Tak­ing aim at short­ages

Or­der strength­ens FDA’S en­force­ment au­thor­ity

Modern Healthcare - - THE WEEK IN HEALTHCARE - Jaimy Lee

Man­u­fac­tur­ers have few in­cen­tives to in­crease pro­duc­tion of scarce generic drugs, de­spite a record-break­ing num­ber of drug short­ages and new mar­ket-led rec­om­men­da­tions from the Obama ad­min­is­tra­tion.

Last week, Pres­i­dent Barack Obama is­sued an ex­ec­u­tive or­der that strength­ens the Food and Drug Ad­min­is­tra­tion’s en­force­ment au­thor­ity and staff re­sources. It also en­cour­ages man­u­fac­tur­ers to vol­un­tar­ily no­tify the agency about po­ten­tial short­ages, a pro­posal that mir­rors bills in both cham­bers of Congress that would re­quire drug com­pa­nies to no­tify the FDA of a short­age or dis­rup­tion at least six months in ad­vance.

In a coin­cid­ing re­port, HHS rec­om­mended that the FDA ex­pe­dite re­views re­lated to man­u­fac­tur­ing ca­pac­ity and pol­i­cy­mak­ers bal­ance their short-term reg­u­la­tory re­sponses with pos­si­ble risks of re­duced com­pe­ti­tion in the fu­ture.

A third rec­om­men­da­tion en­cour­ages group pur­chas­ing or­ga­ni­za­tions and in­sur­ers to strengthen fail­ure-to-sup­ply clauses in con­tracts with man­u­fac­tur­ers. Fail­ure-to-sup­ply clauses al­low hos­pi­tals to re­coup the dif­fer­ence they pay af­ter mak­ing an off-con­tract pur­chase, usu­ally at a higher price. On av­er­age, only 10% of losses are re­couped from fail­ure-to-sup­ply re­quire­ments.

In ex­change for ac­cept­ing the more strin­gent clauses, man­u­fac­tur­ers would raise drug prices and sub­se­quently in­crease pro­duc­tion ca­pa­bil­i­ties.

Cur­tis Rooney, CEO of the Health­care Sup­ply Chain As­so­ci­a­tion, said the trade group sup­ports the ex­ec­u­tive or­der, but the rec­om­men­da­tion raises some con­cern for GPOS. Fewer fail­ure-to­sup­ply clauses have been in­cluded in con­tracts as a re­sult of the short­ages, and man­u­fac­tur­ers will of­ten not agree to cover in­cre­men­tal costs if the GPO has con­tracted with more than two man­u­fac­tur­ers, Rooney said by e-mail. At this point, hos­pi­tals are “just grate­ful for the sup­ply,” he said.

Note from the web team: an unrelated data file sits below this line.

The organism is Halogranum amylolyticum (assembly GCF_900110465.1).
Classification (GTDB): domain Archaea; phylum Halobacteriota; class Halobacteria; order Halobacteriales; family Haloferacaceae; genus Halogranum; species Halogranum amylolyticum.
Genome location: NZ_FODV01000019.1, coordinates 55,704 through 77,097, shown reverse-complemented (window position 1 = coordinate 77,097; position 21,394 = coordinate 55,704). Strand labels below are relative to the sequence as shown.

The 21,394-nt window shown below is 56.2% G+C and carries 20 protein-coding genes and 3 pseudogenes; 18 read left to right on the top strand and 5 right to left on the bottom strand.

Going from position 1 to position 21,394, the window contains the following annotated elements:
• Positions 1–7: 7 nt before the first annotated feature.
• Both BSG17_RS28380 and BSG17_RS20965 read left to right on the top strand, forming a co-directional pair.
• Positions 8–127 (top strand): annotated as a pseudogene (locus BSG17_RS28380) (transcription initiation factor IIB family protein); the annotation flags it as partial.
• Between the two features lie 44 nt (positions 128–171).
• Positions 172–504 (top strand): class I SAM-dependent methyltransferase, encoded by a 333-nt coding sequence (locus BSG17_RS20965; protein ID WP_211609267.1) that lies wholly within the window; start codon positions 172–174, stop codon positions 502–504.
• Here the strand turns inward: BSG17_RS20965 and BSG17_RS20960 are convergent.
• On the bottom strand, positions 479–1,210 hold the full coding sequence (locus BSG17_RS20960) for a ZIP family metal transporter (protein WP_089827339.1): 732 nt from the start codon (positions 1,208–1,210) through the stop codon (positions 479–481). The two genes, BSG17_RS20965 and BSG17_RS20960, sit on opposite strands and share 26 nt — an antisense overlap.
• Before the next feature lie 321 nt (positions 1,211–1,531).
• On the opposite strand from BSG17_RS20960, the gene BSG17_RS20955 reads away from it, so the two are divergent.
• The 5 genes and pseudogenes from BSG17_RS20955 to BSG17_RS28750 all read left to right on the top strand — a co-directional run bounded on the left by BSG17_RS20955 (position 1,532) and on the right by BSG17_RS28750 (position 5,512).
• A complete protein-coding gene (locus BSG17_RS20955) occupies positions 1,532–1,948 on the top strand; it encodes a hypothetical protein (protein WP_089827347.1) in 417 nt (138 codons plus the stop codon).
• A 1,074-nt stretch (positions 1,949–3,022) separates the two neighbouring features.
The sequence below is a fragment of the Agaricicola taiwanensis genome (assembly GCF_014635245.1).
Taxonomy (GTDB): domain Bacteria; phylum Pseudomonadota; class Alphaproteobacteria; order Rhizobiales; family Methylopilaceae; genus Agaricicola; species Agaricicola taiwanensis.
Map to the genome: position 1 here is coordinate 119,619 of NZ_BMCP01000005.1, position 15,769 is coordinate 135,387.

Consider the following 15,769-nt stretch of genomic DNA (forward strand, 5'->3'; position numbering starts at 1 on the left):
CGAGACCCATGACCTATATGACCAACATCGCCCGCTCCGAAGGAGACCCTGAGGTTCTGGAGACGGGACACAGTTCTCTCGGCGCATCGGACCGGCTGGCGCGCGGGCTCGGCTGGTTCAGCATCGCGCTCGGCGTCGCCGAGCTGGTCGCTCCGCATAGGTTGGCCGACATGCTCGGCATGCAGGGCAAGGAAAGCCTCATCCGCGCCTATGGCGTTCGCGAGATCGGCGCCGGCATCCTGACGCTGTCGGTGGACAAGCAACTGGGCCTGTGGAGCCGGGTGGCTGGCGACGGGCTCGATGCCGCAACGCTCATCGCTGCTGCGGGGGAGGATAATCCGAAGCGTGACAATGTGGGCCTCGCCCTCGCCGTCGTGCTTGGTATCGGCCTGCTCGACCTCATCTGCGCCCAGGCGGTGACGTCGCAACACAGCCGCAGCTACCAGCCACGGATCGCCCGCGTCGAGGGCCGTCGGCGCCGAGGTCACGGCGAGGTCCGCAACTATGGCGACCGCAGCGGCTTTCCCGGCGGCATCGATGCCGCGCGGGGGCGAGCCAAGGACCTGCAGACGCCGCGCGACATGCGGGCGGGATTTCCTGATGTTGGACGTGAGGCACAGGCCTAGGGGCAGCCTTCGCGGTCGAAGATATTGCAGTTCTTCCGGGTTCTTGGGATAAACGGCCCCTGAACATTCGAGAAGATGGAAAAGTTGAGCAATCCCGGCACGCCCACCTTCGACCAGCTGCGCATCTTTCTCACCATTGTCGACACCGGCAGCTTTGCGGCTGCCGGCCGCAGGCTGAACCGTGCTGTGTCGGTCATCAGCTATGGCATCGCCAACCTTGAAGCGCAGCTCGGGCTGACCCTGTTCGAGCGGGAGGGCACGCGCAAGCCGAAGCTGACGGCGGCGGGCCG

It’s a sen­ti­ment echoed by the Amer­i­can Hos­pi­tal As­so­ci­a­tion. Roslyne Schul­man, the AHA’S di­rec­tor of pol­icy de­vel­op­ment, said hos­pi­tals may be will­ing to ac­cept an in­crease in drug costs, de­pend­ing on drug avail­abil­ity and the dif­fer­ence in price points.

Man­u­fac­tur­ers have said they are work­ing to re­duce the short­ages. “The generic in­dus­try is res­o­lute in its com­mit­ment to work with all com­po­nents of the sup­ply and provider net­work to dra­mat­i­cally de­crease cur­rent short­ages and mit­i­gate fac­tors that could con­trib­ute to fu­ture short­ages,” Ralph Neas, pres­i­dent and CEO of the Generic Phar­ma­ceu­ti­cal As­so­ci­a­tion, said in a state­ment. The as­so­ci­a­tion de­clined to com­ment fur­ther.

In a per­spec­tive piece pub­lished in the Nov. 3 is­sue of the New Eng­land Jour­nal of Medicine, phar­ma­cist Mandy Gates­man and on­col­o­gist Dr. Thomas Smith wrote that with­out national in­ter­ven­tion or fed­eral mar­ket reg­u­la­tion, re­im­burse­ment re­form is nec­es­sary to ad­dress the scarcity of on­col­ogy drugs, which make up nearly 30% of cur­rent short­ages. One fac­tor that makes the on­col­ogy drug mar­ket unique is that on­col­o­gists are re­im­bursed dif­fer­ently by the CMS. Since 2003, the re­im­burse­ment rate for an on­col­ogy drug is the av­er­age sales price plus a 6% markup, which on­col­o­gists pocket to cover prac­tice costs. The au­thors say that more than half of an on­col­ogy of­fice’s rev­enue may come from chemo­ther­apy sales and the pol­icy has re­duced de­mand for generic on­col­ogy drugs.

To com­bat short­ages of on­col­ogy drugs, Gates­man and Smith rec­om­mend set­ting a floor for the av­er­age sales price of a generic drug to en­cour­age on­go­ing pro­duc­tion; pay­ing prac­tices dis­ease-man­age­ment fees rather than rates based on drug sales; or em­ploy­ing salar­ied physi­cians.

“To en­sure a pre­dictable sup­ply of generic can­cer drugs, man­u­fac­tur­ers need rea­son­able mar­kets and prof­its, and on­col­o­gists need in­cen­tives to use gener­ics,” Gates­man and Smith wrote. “The only good news is that the drug short­ages may cat­alyze a shift from a mostly mar­ket-based sys­tem to one that re­wards the pro­vi­sion of high-qual­ity can­cer care at an af­ford­able cost.”


Obama signed an ex­ec­u­tive or­der aimed at en­cour­ag­ing man­u­fac­tur­ers to no­tify the FDA of pend­ing short­ages.

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